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25th April 2023
Adolescent atopic eczema (AE) gives rise to a negative impact on patient’s quality of life. There is already good evidence to suggest that interleukin-13 (IL-13) creates inflammation in AE. Tralokinumab (TK) specifically neutralises IL-13 and therefore reduces inflammation. Previous work has demonstrated efficacy for the drug adults with moderate to severe AE. However, it remains uncertain whether TK is effective for adolescents with moderate to severe disease.
The current randomised, double-blinded, placebo-controlled enrolled adolescents (12 – 17 years) with moderate to severe AE. Individuals received monotherapy with TK either 150 or 300mg or matching placebo every two weeks for 16 weeks. The primary endpoint was an Investigator’s Global Assessment (IGA) score of 0 or 1 (clear/almost clear) at week 16. An alternative was a 75% or higher improvement in EASI (i.e., an EASI 75). Those meeting the primary outcome at week 16 continued in a maintenance phase until week 52.
Tralokinumab and atopic eczema outcomes
There were 289 participants with a median age of 15 years (51.6% male) and of whom, 97 and 98 had 150 and 300 mg of TK respectively.
At week 16, significantly more patients receiving TK had an IGA of 0 or 1 than placebo: 21.4% (150 mg) and 17.5% (300 mg) vs 4.3% for placebo (p < 0.01 and p = 0.002 respectively). In addition, 28.6% of TK 150 mg patients had an EASI75, 27.8% of the TK 300 mg group but only 6.4% of those in the placebo arm. Larger improvements were seen for both doses of the drug compared to placebo for itch and quality of life scores.
At week 52, 62.9% of all tralokinumab participants maintained their IGA score of 0 or 1 with doses administered either every 2 or 4 weeks. The drug was tolerable with a similar proportion of adverse events in all three arms.
Tralokinumab therefore appears effective for adolescents with moderate to severe AE.
Paller AS et al. Efficacy and Safety of Tralokinumab in Adolescents With Moderate to Severe Atopic Dermatitis: The Phase 3 ECZTRA 6 Randomized Clinical Trial. JAMA Dermatol 2023
27th August 2021
The prescription of opioid drugs to paediatric patients, defined as those aged 0 to 17 years, can lead to not only adverse effects in the short-term, but problems in the longer-term. For example, a study in children without severe pain, found that one of every 2611 acute opioid prescriptions were followed by an opioid-related adverse event. Moreover, persistent use of opioids has been observed in nearly 5% of adolescents after surgery and which could ultimately lead to dependence. There is currently limited data on the prescription of such drugs to paediatric patients but some information derived from insurance claims suggests that 1 in 10 adolescents filled at least one opioid prescription per year. In contrast, other insurance-based studies have revealed how opioid prescribing to children and adolescents has been steadily reducing since 2012.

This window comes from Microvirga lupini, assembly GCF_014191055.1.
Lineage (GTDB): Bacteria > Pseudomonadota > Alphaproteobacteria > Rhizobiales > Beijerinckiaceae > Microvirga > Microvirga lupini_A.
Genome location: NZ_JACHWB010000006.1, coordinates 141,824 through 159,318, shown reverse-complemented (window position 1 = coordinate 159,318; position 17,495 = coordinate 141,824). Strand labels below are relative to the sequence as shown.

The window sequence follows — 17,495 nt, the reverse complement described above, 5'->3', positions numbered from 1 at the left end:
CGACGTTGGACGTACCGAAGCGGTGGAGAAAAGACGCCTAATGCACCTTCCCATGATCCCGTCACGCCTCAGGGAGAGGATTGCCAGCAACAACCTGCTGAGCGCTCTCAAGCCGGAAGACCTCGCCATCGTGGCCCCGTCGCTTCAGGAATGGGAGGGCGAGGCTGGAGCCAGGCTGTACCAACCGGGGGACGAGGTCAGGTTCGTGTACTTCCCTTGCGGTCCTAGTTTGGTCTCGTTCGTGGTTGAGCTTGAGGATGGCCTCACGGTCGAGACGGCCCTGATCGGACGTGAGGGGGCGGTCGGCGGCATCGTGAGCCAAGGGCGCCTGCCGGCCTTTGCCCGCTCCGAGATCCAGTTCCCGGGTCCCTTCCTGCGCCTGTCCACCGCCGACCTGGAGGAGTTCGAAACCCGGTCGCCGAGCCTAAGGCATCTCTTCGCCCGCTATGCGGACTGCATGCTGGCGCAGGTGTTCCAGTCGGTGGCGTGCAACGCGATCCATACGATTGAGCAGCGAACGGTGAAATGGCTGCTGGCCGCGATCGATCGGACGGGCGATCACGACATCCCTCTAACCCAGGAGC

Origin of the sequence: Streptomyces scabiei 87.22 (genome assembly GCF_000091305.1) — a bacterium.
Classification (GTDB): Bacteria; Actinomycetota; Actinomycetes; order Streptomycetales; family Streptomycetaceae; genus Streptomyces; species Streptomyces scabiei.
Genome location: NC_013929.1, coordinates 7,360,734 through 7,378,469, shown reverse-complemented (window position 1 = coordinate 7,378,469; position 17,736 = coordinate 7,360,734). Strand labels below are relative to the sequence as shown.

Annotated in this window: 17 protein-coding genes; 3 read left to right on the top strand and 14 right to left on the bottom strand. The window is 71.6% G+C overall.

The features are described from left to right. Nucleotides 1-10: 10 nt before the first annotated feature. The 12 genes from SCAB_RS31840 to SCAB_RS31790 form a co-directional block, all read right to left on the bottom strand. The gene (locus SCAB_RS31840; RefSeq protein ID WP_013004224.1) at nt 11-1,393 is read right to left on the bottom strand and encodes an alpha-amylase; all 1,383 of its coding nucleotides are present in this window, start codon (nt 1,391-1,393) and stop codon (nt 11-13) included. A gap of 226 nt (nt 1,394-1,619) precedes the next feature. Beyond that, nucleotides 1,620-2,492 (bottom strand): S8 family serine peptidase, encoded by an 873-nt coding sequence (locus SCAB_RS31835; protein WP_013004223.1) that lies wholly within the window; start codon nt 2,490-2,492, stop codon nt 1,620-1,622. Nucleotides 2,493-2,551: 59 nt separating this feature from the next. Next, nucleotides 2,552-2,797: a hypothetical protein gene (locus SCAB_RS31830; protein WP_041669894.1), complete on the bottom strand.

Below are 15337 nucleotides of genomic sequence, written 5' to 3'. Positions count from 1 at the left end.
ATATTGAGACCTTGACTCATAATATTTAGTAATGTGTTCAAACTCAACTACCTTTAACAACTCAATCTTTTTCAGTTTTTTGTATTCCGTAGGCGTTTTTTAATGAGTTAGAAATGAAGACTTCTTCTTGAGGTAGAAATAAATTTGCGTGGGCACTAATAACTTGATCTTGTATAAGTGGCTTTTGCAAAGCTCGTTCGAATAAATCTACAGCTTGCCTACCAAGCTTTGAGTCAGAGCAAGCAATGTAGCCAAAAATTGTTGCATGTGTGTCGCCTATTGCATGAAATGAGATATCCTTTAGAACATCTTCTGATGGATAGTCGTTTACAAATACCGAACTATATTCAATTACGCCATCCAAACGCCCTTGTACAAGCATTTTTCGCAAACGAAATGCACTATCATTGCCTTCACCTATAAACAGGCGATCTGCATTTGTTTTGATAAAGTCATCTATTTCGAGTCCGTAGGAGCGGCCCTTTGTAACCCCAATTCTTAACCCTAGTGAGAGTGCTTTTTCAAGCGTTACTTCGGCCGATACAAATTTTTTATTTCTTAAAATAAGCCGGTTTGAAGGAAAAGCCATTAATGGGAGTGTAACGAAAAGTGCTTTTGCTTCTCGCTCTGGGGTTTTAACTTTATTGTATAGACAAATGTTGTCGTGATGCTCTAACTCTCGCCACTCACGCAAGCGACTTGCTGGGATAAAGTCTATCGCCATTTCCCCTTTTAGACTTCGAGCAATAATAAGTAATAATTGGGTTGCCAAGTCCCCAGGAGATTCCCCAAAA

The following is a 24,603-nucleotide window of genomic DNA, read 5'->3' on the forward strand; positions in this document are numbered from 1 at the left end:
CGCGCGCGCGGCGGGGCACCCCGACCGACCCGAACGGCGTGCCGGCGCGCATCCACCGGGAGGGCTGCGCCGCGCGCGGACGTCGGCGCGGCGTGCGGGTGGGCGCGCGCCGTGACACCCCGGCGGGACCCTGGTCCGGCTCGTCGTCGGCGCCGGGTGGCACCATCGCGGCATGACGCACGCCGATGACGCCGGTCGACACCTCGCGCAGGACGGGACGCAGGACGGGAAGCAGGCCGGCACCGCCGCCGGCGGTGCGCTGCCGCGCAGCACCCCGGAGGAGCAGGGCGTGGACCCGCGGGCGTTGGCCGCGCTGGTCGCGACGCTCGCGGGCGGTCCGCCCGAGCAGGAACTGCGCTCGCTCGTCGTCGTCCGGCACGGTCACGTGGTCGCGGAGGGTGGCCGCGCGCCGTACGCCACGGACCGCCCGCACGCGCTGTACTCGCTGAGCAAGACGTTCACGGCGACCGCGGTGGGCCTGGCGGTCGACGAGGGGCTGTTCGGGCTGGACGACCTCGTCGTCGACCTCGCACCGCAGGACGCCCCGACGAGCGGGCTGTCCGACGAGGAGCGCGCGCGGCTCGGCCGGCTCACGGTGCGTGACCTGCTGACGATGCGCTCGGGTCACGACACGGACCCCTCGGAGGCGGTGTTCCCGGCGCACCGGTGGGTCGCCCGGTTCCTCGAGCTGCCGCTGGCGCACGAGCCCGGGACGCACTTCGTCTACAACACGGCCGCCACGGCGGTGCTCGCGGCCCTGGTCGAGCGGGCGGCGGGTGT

In trying to gain further insight of opioid prescribing, a team from the Division of General Pediatrics, University of Michigan, US, set out to assess the prevalence and safety of opioid prescriptions given to children and young adults. The team used a comprehensive prescription database that contained records for every prescription dispensed from 92% of US retail pharmacies, 70% of mail-order pharmacies and 70% of pharmacies in long-term care facilities. The team looked specifically at opioid and benzodiazepine prescriptions, excluding opioid cough and cold remedies and buprenorphine, used for substance misuse. In an effort to determine whether such prescriptions could be deemed at high-risk, the team used 6 different metrics; the proportion of prescriptions for opioid naïve patients exceeding 3 and 7-day supplies; the proportion of prescriptions dispensed for children aged 0 to 11; the proportion of opioid prescriptions given to those aged 12 to 21 years with daily dosages of > 50 morphine milligram equivalents (MME) and finally, the proportion of opioid prescriptions for adolescents, which overlapped with a benzodiazepine prescription for > 1 day and each of these metrics was derived from best-practice guidance.
The database included 4,027,701 opioid prescriptions, of which 86.6% were for patients aged 0 to 21 years, of whom 80.7% were opioid naïve. The majority of prescriptions were issued by a dentist (38.2%), followed by a surgery (23.3%), physician assistant (7.2%) and emergency department (7.1%). Overall, 3.5% of children and young adults had >1 dispensed opioid prescription. The most commonly prescribed opioid was hydrocodone (52.7%), followed by oxycodone (21.3%), codeine (13.8%) and tramadol (9.8%).
Among 3,250,443 prescriptions written for opioid naïve patients, 41.8% and 3.8% exceeded the recommended 3- and 7-day course respectively. Similarly, among 3,487,263 prescriptions for adolescents and young adults, 11.5% had a daily MME > 50 and 4.6% were co-prescribed with a benzodiazepine. In fact, 45.6% of all prescriptions were classed as being high-risk by more than one metric.
Commenting on their findings, the authors noted that the majority of prescriptions were issued by dentists and likely to have been for dental extractions although alternatives to opioid prescriptions such as non-steroidal anti-inflammatory drugs provide a similar level of pain relief. They concluded that broad-based initiatives are needed to address high-risk prescribing.
Chua KP et al. Prescribing to US children and young adults in 2019. Pediatrics. 2021